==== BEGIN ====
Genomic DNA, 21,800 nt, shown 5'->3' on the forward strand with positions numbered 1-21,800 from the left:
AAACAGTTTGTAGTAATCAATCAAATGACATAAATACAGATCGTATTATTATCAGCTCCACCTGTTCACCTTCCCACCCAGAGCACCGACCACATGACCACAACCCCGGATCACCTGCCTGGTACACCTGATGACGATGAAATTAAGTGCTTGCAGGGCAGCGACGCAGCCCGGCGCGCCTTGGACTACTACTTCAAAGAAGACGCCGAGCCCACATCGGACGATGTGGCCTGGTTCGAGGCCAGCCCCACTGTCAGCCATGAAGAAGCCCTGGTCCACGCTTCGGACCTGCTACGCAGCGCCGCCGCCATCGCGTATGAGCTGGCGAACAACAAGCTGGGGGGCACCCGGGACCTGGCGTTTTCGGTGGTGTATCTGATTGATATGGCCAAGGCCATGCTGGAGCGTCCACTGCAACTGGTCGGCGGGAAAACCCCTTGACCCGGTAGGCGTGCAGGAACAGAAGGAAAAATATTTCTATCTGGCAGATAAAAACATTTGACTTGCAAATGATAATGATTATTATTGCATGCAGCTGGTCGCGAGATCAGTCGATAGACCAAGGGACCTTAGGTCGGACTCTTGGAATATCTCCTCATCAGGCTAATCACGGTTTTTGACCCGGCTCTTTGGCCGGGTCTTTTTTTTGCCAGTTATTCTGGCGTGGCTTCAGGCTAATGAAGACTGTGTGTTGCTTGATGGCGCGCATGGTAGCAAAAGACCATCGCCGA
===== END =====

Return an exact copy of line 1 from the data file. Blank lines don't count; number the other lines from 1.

Genomic DNA, 21,800 nt, shown 5'->3' on the forward strand with positions numbered 1-21,800 from the left: